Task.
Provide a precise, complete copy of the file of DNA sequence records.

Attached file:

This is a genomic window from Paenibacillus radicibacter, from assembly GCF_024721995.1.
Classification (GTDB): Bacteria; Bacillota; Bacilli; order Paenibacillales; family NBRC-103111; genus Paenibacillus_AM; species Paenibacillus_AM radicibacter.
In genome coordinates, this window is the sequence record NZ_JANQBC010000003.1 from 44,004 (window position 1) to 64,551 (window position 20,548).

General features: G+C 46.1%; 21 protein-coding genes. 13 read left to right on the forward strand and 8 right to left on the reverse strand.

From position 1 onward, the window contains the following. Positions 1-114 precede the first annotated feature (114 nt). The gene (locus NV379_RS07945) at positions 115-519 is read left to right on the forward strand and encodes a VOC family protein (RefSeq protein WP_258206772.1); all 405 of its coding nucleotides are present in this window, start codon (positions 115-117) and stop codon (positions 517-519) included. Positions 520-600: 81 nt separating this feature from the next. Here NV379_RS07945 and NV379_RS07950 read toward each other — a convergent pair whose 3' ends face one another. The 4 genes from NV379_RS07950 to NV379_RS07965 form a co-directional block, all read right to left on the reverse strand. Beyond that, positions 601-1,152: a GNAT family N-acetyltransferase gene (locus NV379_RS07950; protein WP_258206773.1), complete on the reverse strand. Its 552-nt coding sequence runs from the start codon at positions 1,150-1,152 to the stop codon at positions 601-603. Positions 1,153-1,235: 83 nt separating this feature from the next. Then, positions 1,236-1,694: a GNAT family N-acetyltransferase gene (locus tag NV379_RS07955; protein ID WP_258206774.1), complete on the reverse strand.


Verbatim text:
This is a genomic window from Paenibacillus radicibacter, from assembly GCF_024721995.1.
Classification (GTDB): Bacteria; Bacillota; Bacilli; order Paenibacillales; family NBRC-103111; genus Paenibacillus_AM; species Paenibacillus_AM radicibacter.
In genome coordinates, this window is the sequence record NZ_JANQBC010000003.1 from 44,004 (window position 1) to 64,551 (window position 20,548).

General features: G+C 46.1%; 21 protein-coding genes. 13 read left to right on the forward strand and 8 right to left on the reverse strand.

From position 1 onward, the window contains the following. Positions 1-114 precede the first annotated feature (114 nt). The gene (locus NV379_RS07945) at positions 115-519 is read left to right on the forward strand and encodes a VOC family protein (RefSeq protein WP_258206772.1); all 405 of its coding nucleotides are present in this window, start codon (positions 115-117) and stop codon (positions 517-519) included. Positions 520-600: 81 nt separating this feature from the next. Here NV379_RS07945 and NV379_RS07950 read toward each other — a convergent pair whose 3' ends face one another. The 4 genes from NV379_RS07950 to NV379_RS07965 form a co-directional block, all read right to left on the reverse strand. Beyond that, positions 601-1,152: a GNAT family N-acetyltransferase gene (locus NV379_RS07950; protein WP_258206773.1), complete on the reverse strand. Its 552-nt coding sequence runs from the start codon at positions 1,150-1,152 to the stop codon at positions 601-603. Positions 1,153-1,235: 83 nt separating this feature from the next. Then, positions 1,236-1,694: a GNAT family N-acetyltransferase gene (locus tag NV379_RS07955; protein ID WP_258206774.1), complete on the reverse strand.